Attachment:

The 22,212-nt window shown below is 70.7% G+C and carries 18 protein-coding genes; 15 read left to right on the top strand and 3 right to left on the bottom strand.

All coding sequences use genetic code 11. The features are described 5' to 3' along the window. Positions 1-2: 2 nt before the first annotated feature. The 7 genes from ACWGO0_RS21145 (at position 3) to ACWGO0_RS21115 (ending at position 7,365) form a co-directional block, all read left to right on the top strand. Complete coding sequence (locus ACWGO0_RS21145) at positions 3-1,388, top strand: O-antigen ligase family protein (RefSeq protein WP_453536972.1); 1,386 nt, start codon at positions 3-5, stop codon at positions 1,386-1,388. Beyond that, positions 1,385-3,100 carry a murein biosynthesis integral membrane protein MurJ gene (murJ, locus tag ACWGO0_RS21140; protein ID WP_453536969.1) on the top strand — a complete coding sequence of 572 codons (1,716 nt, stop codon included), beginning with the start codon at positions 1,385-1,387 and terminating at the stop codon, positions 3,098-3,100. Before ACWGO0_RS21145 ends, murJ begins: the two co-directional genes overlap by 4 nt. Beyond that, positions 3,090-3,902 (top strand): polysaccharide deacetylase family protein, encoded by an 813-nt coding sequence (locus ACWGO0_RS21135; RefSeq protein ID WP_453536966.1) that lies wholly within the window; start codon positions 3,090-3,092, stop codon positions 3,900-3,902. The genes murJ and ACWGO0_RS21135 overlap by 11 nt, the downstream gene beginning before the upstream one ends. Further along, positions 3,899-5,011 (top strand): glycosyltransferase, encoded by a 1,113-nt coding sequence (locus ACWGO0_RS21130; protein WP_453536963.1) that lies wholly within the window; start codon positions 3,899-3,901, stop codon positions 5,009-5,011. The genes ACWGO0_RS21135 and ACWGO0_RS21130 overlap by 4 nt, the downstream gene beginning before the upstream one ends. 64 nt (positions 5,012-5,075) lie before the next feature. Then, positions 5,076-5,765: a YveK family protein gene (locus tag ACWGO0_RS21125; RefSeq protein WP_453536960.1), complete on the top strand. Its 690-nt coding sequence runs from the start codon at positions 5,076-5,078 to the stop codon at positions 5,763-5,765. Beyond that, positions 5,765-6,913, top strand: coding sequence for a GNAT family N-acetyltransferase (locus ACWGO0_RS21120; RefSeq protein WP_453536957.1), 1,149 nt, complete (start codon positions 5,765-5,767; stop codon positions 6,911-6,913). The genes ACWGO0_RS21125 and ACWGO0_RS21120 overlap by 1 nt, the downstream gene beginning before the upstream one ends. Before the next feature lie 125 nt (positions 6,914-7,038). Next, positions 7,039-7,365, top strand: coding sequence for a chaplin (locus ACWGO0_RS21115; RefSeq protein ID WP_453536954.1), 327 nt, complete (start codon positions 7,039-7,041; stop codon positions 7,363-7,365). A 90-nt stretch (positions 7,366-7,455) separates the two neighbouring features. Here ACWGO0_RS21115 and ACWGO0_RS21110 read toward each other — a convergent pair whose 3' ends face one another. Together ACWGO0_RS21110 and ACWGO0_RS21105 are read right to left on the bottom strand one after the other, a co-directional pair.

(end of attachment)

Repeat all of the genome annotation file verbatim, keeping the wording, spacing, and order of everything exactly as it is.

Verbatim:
The 22,212-nt window shown below is 70.7% G+C and carries 18 protein-coding genes; 15 read left to right on the top strand and 3 right to left on the bottom strand.

All coding sequences use genetic code 11. The features are described 5' to 3' along the window. Positions 1-2: 2 nt before the first annotated feature. The 7 genes from ACWGO0_RS21145 (at position 3) to ACWGO0_RS21115 (ending at position 7,365) form a co-directional block, all read left to right on the top strand. Complete coding sequence (locus ACWGO0_RS21145) at positions 3-1,388, top strand: O-antigen ligase family protein (RefSeq protein WP_453536972.1); 1,386 nt, start codon at positions 3-5, stop codon at positions 1,386-1,388. Beyond that, positions 1,385-3,100 carry a murein biosynthesis integral membrane protein MurJ gene (murJ, locus tag ACWGO0_RS21140; protein ID WP_453536969.1) on the top strand — a complete coding sequence of 572 codons (1,716 nt, stop codon included), beginning with the start codon at positions 1,385-1,387 and terminating at the stop codon, positions 3,098-3,100. Before ACWGO0_RS21145 ends, murJ begins: the two co-directional genes overlap by 4 nt. Beyond that, positions 3,090-3,902 (top strand): polysaccharide deacetylase family protein, encoded by an 813-nt coding sequence (locus ACWGO0_RS21135; RefSeq protein ID WP_453536966.1) that lies wholly within the window; start codon positions 3,090-3,092, stop codon positions 3,900-3,902. The genes murJ and ACWGO0_RS21135 overlap by 11 nt, the downstream gene beginning before the upstream one ends. Further along, positions 3,899-5,011 (top strand): glycosyltransferase, encoded by a 1,113-nt coding sequence (locus ACWGO0_RS21130; protein WP_453536963.1) that lies wholly within the window; start codon positions 3,899-3,901, stop codon positions 5,009-5,011. The genes ACWGO0_RS21135 and ACWGO0_RS21130 overlap by 4 nt, the downstream gene beginning before the upstream one ends. 64 nt (positions 5,012-5,075) lie before the next feature. Then, positions 5,076-5,765: a YveK family protein gene (locus tag ACWGO0_RS21125; RefSeq protein WP_453536960.1), complete on the top strand. Its 690-nt coding sequence runs from the start codon at positions 5,076-5,078 to the stop codon at positions 5,763-5,765. Beyond that, positions 5,765-6,913, top strand: coding sequence for a GNAT family N-acetyltransferase (locus ACWGO0_RS21120; RefSeq protein WP_453536957.1), 1,149 nt, complete (start codon positions 5,765-5,767; stop codon positions 6,911-6,913). The genes ACWGO0_RS21125 and ACWGO0_RS21120 overlap by 1 nt, the downstream gene beginning before the upstream one ends. Before the next feature lie 125 nt (positions 6,914-7,038). Next, positions 7,039-7,365, top strand: coding sequence for a chaplin (locus ACWGO0_RS21115; RefSeq protein ID WP_453536954.1), 327 nt, complete (start codon positions 7,039-7,041; stop codon positions 7,363-7,365). A 90-nt stretch (positions 7,366-7,455) separates the two neighbouring features. Here ACWGO0_RS21115 and ACWGO0_RS21110 read toward each other — a convergent pair whose 3' ends face one another. Together ACWGO0_RS21110 and ACWGO0_RS21105 are read right to left on the bottom strand one after the other, a co-directional pair.